“We had been planning to go into Kamloops that morning, but we were at home, putting a new desk in the office,” says Marianne Rumball. “I’m glad we didn’t go.”
“That morning” was Friday, July 7, and the office Marianne is talking about is the office that she and her husband Don had at the Boston Flats Trailer Park. The couple moved in as managers of the park in May 2017, and were alerted to the Elephant Hill wildfire just before noon.
“Don said ‘Wow, there must be a really big fire somewhere,’” says Marianne. “We got in the gator [utility vehicle] and went up to the top of the hill to check it out. We went up again about a half-hour later, and it was very alarming. The smoke was a different colour.”
She passes over her phone, where she has videos of the event. The first one, taken at noon, shows white smoke far off to the south, with much clear blue sky still visible. The second one, taken 30 minutes later, shows an angry cloud of dense black smoke obscuring most of the sky, much closer to the park than it had been.
“We went back down and drove around telling people to be aware, start thinking about what they would take if they were evacuated,” says Marianne. She and Don went back up the hill at 1 p.m. and saw that fire was coming a lot faster than normal. When they went back down to the park, they started telling people to go.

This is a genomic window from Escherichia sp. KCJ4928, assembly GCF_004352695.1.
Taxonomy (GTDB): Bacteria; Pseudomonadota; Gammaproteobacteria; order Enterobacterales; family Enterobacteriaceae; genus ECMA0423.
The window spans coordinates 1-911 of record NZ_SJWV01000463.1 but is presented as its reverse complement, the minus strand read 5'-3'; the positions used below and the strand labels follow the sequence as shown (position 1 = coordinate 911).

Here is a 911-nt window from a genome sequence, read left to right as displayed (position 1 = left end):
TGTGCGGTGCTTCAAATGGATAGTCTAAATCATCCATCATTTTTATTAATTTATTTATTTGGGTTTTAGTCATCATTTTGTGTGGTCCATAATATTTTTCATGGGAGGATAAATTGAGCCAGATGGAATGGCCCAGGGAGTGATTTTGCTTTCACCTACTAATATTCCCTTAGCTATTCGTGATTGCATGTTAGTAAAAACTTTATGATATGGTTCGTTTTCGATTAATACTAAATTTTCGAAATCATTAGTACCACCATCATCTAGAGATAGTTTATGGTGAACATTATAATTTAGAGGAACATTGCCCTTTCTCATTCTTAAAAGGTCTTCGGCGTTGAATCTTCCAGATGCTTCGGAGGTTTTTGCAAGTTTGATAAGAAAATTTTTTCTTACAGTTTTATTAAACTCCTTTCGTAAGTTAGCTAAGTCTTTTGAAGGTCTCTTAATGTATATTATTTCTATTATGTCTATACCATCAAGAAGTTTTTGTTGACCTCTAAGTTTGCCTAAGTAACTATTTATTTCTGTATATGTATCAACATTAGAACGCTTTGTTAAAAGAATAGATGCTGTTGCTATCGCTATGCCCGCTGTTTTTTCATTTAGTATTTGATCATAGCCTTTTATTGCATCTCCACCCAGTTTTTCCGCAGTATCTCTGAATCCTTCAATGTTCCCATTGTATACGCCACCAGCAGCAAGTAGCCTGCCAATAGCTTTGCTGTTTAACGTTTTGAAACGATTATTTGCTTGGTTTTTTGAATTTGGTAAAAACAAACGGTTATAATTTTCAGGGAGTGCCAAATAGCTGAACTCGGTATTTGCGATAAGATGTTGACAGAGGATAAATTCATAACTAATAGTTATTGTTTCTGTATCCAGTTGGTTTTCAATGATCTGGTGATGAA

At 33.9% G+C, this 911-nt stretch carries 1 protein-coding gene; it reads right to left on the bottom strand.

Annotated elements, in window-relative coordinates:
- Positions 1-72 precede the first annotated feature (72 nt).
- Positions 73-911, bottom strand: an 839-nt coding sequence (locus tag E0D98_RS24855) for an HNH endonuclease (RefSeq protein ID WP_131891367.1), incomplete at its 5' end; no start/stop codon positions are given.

Two police officers arrived and started going door-to-door. One officer was on the phone, trying to find out where people should go. “They were caught off guard as well,” says Marianne. “It happened so quickly.
“When he got off the phone, the officer said to the other one ‘Don’t get yourself trapped.’ And I felt such a stillness then, because I realized what the situation was.”
She and Don tried to make sure everyone was accounted for; a task made more difficult by the fact that some people were at work or on holiday or had left the park already on other business.
“There were 72 people living in the park, and we pounded on doors, hollered, went in,” says Don. “But people have their daily routines and lives, and we didn’t know where some people were.”
“Thank goodness we were as busy as we were,” adds Marianne. “It kept us occupied.”
They were the last ones out, and at 2:22 p.m. watched as the fire consumed some rose bushes at the south end of the park.
“At that point it wasn’t at the trailers,” says Marianne. “It was mesmerizing. We couldn’t look away.” They watched as vehicles and structures caught fire, until it became so smoky they could not see their trailer. “It was surreal, standing there watching.”
A fixed-wing craft with retardant made a pass over the park just as the fire started into it. “That killed the flames in its path, killed the fire,” says Don. “People started cheering, because we thought it was done. There were three bombers, and I thought that if the other two came over they’d save the park.”
Instead, they watched as the other two bombers dropped their loads on the west side of Highway 1 closer to Cache Creek, then had to go back to Kamloops to refill. By the time they got back, it was too late.
“I was shocked and stunned when I saw them putting retardant on the hillside,” says Marianne. “I thought ‘They’re abandoning us.’ But I realize now they had bigger fish to fry than Boston Flats. They did the best they could, but their resources were spread so thin. They had to protect Cache Creek. Are they going to concentrate on a town, or one small community? We had no idea how big the fire would get.”